Tuesday, February 19, 2008

A PhD outside the 'tour d'ivoire'

Hmmm...I started this blog almost two years ago now, for the most part, to chronicle in hindsight my years in graduate school and perhaps, in the process of doing so, map out 'new adventures', be in the academe or outside the ivory tower.


Two years hence, I'm a PhD outside the academe and is in the industry practice. Statistically, I belong that two thirds of contemporary PhDs who have not secured an academic job and is in the practice profession albeit the same discipline.

Why am I not in the academe? There are a variety of reasons but foremost would have to be simply my failure to get an academic job is because there just aren't enough jobs in academia. ScienceWoman provided a list of reasons why PhDs leave the halls of the academe. Another reason that is particularly applicable to me is the lack of good mentorship in how to attain an academic job. This is not to say I did not receive good supervision during my candidature. I was fortunate to have two supervisors who are considered authorities in my field of research and were very supportive. More than mentors, they have become life-long friends. But I did not receive appropriate advise on how to prepare for or get an academic job.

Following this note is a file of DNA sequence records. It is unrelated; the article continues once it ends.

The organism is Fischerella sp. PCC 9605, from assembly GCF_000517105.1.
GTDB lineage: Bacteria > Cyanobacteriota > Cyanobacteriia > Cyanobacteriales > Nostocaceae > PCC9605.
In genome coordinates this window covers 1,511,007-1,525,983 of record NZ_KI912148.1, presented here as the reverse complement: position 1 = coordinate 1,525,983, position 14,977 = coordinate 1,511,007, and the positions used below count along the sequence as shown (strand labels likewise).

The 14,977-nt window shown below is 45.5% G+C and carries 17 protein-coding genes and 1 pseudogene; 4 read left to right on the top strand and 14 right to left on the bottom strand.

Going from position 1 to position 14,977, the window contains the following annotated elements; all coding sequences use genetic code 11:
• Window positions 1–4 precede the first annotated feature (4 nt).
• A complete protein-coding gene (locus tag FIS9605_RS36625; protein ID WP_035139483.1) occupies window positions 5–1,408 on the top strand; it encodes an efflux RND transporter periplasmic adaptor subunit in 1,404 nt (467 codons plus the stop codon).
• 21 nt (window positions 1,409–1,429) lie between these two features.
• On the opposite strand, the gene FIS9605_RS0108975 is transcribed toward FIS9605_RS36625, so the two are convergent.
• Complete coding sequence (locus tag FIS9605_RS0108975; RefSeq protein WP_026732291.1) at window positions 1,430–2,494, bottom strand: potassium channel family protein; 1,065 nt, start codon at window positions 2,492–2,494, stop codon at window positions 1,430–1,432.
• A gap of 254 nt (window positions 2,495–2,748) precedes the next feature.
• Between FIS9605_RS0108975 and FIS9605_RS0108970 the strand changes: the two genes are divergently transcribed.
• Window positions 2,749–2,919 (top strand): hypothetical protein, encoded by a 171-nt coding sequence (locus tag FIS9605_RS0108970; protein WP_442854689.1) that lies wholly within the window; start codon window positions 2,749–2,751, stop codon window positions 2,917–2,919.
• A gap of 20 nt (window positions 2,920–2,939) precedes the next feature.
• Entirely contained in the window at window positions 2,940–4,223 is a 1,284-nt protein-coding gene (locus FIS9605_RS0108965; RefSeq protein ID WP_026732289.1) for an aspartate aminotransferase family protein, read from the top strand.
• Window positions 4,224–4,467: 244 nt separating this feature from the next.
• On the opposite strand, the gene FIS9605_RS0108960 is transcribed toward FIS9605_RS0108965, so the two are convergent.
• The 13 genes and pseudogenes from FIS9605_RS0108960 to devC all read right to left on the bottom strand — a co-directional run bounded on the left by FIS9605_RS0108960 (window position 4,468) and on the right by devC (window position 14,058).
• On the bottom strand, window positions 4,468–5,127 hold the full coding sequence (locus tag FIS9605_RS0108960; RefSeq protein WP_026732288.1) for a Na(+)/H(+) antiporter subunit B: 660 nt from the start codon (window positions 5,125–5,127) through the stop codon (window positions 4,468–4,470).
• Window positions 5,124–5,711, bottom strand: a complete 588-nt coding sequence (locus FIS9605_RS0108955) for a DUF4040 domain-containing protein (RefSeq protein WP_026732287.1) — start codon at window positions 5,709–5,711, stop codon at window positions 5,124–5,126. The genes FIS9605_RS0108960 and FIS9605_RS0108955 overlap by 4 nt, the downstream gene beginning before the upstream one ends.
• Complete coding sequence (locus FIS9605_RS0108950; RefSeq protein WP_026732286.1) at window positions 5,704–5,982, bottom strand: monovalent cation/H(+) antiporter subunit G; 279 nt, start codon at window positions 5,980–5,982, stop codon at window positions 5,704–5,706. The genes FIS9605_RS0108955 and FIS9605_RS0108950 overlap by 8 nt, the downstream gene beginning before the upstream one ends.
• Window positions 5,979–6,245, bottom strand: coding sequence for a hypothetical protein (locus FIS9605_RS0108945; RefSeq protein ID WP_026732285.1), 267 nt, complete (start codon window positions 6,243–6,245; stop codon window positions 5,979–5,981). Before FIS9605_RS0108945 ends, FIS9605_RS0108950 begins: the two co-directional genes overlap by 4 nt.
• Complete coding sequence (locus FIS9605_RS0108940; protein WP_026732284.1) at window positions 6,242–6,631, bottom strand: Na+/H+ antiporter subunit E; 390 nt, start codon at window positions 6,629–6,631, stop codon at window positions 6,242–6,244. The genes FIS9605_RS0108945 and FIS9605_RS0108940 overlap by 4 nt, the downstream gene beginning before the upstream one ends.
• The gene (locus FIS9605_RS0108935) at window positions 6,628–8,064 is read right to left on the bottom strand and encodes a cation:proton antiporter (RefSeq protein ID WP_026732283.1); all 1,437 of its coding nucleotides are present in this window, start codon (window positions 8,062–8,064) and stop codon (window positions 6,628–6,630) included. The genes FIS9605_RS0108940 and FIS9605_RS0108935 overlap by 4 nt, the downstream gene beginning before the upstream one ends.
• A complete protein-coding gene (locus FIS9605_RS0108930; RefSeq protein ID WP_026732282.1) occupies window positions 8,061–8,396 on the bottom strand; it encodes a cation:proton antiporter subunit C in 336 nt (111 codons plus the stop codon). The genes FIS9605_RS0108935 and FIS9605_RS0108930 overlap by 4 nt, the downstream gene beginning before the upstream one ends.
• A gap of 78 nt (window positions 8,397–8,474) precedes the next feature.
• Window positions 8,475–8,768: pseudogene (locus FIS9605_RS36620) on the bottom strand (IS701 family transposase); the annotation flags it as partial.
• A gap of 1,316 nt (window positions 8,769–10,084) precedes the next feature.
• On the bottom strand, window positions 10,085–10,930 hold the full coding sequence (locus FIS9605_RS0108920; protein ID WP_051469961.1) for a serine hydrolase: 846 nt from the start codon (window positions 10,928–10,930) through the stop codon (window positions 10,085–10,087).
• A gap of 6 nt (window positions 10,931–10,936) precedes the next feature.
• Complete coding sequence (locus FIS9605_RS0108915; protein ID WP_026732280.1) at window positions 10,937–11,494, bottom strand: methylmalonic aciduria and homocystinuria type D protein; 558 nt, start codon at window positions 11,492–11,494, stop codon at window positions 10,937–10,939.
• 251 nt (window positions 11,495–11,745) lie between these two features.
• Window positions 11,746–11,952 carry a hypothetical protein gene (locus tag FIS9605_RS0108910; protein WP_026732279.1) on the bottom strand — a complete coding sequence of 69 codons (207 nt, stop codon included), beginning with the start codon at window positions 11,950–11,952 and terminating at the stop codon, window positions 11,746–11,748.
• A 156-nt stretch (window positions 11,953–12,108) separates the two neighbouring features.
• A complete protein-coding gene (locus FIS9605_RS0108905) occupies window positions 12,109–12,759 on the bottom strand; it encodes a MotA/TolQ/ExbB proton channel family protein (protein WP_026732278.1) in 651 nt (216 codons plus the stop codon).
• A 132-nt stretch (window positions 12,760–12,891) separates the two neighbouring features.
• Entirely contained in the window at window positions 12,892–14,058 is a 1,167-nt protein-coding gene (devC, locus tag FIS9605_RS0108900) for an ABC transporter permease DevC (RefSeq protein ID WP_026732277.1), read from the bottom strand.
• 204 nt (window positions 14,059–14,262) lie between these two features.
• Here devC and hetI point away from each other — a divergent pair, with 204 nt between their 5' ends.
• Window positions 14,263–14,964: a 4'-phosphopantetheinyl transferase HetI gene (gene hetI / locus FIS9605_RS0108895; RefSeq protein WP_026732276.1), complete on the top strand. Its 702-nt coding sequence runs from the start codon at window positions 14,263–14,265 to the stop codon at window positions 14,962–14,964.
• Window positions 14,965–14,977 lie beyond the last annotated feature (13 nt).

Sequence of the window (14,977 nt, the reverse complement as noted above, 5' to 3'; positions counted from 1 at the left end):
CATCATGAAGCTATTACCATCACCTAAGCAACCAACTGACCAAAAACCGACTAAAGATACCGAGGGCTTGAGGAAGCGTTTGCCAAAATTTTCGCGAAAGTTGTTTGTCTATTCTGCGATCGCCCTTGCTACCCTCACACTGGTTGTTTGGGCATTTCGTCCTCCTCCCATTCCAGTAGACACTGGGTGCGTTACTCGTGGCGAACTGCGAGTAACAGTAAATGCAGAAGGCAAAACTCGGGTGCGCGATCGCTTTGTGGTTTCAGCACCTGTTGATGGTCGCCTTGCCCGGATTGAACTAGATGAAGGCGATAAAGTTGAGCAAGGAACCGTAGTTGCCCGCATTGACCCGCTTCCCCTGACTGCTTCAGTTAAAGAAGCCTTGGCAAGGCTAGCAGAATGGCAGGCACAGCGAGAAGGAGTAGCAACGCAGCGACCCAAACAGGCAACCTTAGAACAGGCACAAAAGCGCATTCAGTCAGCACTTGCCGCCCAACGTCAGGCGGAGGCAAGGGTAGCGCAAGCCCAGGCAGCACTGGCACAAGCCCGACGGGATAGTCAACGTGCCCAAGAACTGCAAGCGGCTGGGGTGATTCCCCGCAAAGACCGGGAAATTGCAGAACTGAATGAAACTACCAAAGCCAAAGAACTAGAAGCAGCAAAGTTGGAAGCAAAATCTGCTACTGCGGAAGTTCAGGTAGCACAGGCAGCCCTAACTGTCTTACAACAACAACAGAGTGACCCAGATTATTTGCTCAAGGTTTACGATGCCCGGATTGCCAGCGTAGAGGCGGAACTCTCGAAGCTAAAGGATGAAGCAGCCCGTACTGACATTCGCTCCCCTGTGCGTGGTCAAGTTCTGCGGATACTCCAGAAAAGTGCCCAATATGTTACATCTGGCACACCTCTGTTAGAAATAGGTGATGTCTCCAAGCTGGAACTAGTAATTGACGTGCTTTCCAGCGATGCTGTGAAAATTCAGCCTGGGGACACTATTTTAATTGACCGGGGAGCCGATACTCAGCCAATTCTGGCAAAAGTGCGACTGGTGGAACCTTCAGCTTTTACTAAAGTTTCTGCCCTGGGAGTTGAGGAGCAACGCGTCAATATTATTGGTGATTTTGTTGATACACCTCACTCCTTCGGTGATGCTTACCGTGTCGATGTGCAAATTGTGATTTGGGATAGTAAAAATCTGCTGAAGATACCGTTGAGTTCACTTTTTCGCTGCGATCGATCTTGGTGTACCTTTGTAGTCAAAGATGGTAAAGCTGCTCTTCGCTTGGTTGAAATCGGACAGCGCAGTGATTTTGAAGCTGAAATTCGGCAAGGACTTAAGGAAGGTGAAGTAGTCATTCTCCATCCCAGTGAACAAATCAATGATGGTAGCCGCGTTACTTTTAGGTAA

Although I am not presented with the same challenges in my current job. I cannot say that I do not like it. But as ScienceGeek would have it, there is that internal struggle of having a PhD and not be an academic. ScienceGeek contends that "this is mostly due to the expectation that a PhD will follow that well laid out route of PhD, post-doc, academic faculty and that anything less is consider somewhat of a failure."

Nevertheless, I consider my PhD as successful and a significant achievement. I don't regret doing a PhD and I still consider it as one of the best choices I ever made.

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